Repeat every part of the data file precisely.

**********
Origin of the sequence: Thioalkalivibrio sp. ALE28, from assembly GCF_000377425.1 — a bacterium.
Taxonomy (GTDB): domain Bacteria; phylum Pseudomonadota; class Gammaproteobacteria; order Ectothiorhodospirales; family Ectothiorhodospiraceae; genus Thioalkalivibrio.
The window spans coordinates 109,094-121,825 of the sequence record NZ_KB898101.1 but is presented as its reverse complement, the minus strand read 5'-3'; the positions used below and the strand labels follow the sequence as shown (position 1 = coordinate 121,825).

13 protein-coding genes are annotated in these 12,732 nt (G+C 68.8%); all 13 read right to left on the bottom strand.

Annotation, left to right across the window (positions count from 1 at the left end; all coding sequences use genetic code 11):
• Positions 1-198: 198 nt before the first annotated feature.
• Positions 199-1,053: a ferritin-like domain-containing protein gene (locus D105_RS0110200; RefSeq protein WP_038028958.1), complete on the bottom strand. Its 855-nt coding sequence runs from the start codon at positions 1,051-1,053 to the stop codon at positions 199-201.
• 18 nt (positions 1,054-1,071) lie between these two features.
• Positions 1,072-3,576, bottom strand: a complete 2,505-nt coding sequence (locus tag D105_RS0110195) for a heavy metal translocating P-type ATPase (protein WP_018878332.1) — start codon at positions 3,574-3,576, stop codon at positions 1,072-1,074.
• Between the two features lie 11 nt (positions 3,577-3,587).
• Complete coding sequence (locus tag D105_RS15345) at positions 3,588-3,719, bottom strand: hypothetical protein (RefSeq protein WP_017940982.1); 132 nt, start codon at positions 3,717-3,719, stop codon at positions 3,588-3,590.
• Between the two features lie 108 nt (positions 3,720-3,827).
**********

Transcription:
Origin of the sequence: Thioalkalivibrio sp. ALE28, from assembly GCF_000377425.1 — a bacterium.
Taxonomy (GTDB): domain Bacteria; phylum Pseudomonadota; class Gammaproteobacteria; order Ectothiorhodospirales; family Ectothiorhodospiraceae; genus Thioalkalivibrio.
The window spans coordinates 109,094-121,825 of the sequence record NZ_KB898101.1 but is presented as its reverse complement, the minus strand read 5'-3'; the positions used below and the strand labels follow the sequence as shown (position 1 = coordinate 121,825).

13 protein-coding genes are annotated in these 12,732 nt (G+C 68.8%); all 13 read right to left on the bottom strand.

Annotation, left to right across the window (positions count from 1 at the left end; all coding sequences use genetic code 11):
• Positions 1-198: 198 nt before the first annotated feature.
• Positions 199-1,053: a ferritin-like domain-containing protein gene (locus D105_RS0110200; RefSeq protein WP_038028958.1), complete on the bottom strand. Its 855-nt coding sequence runs from the start codon at positions 1,051-1,053 to the stop codon at positions 199-201.
• 18 nt (positions 1,054-1,071) lie between these two features.
• Positions 1,072-3,576, bottom strand: a complete 2,505-nt coding sequence (locus tag D105_RS0110195) for a heavy metal translocating P-type ATPase (protein WP_018878332.1) — start codon at positions 3,574-3,576, stop codon at positions 1,072-1,074.
• Between the two features lie 11 nt (positions 3,577-3,587).
• Complete coding sequence (locus tag D105_RS15345) at positions 3,588-3,719, bottom strand: hypothetical protein (RefSeq protein WP_017940982.1); 132 nt, start codon at positions 3,717-3,719, stop codon at positions 3,588-3,590.
• Between the two features lie 108 nt (positions 3,720-3,827).